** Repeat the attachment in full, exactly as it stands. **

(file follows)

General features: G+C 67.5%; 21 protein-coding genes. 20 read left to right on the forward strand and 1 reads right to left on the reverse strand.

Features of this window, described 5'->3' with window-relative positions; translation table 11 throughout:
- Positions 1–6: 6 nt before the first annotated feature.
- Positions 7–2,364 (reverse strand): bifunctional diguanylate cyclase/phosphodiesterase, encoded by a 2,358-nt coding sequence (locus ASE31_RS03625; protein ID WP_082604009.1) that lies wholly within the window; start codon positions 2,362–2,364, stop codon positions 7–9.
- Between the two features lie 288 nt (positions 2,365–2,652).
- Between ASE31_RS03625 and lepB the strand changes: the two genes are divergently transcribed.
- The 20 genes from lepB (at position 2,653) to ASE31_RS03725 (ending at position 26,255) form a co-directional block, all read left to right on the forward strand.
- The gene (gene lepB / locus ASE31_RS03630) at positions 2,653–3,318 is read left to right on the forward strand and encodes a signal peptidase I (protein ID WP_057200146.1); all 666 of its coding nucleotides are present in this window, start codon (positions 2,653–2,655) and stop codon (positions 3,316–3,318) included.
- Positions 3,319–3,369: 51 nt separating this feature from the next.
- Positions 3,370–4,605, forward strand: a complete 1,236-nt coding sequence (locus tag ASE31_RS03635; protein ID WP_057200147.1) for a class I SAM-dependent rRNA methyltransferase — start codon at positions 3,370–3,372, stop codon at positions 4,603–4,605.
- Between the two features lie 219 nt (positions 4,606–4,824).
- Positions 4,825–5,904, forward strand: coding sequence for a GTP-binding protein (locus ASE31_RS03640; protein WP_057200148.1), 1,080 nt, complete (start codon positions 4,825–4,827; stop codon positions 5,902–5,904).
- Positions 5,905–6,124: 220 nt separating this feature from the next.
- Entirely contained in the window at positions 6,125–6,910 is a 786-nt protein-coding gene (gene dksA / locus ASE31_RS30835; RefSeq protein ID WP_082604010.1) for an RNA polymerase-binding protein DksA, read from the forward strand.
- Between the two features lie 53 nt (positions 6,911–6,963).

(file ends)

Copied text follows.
General features: G+C 67.5%; 21 protein-coding genes. 20 read left to right on the forward strand and 1 reads right to left on the reverse strand.

Features of this window, described 5'->3' with window-relative positions; translation table 11 throughout:
- Positions 1–6: 6 nt before the first annotated feature.
- Positions 7–2,364 (reverse strand): bifunctional diguanylate cyclase/phosphodiesterase, encoded by a 2,358-nt coding sequence (locus ASE31_RS03625; protein ID WP_082604009.1) that lies wholly within the window; start codon positions 2,362–2,364, stop codon positions 7–9.
- Between the two features lie 288 nt (positions 2,365–2,652).
- Between ASE31_RS03625 and lepB the strand changes: the two genes are divergently transcribed.
- The 20 genes from lepB (at position 2,653) to ASE31_RS03725 (ending at position 26,255) form a co-directional block, all read left to right on the forward strand.
- The gene (gene lepB / locus ASE31_RS03630) at positions 2,653–3,318 is read left to right on the forward strand and encodes a signal peptidase I (protein ID WP_057200146.1); all 666 of its coding nucleotides are present in this window, start codon (positions 2,653–2,655) and stop codon (positions 3,316–3,318) included.
- Positions 3,319–3,369: 51 nt separating this feature from the next.
- Positions 3,370–4,605, forward strand: a complete 1,236-nt coding sequence (locus tag ASE31_RS03635; protein ID WP_057200147.1) for a class I SAM-dependent rRNA methyltransferase — start codon at positions 3,370–3,372, stop codon at positions 4,603–4,605.
- Between the two features lie 219 nt (positions 4,606–4,824).
- Positions 4,825–5,904, forward strand: coding sequence for a GTP-binding protein (locus ASE31_RS03640; protein WP_057200148.1), 1,080 nt, complete (start codon positions 4,825–4,827; stop codon positions 5,902–5,904).
- Positions 5,905–6,124: 220 nt separating this feature from the next.
- Entirely contained in the window at positions 6,125–6,910 is a 786-nt protein-coding gene (gene dksA / locus ASE31_RS30835; RefSeq protein ID WP_082604010.1) for an RNA polymerase-binding protein DksA, read from the forward strand.
- Between the two features lie 53 nt (positions 6,911–6,963).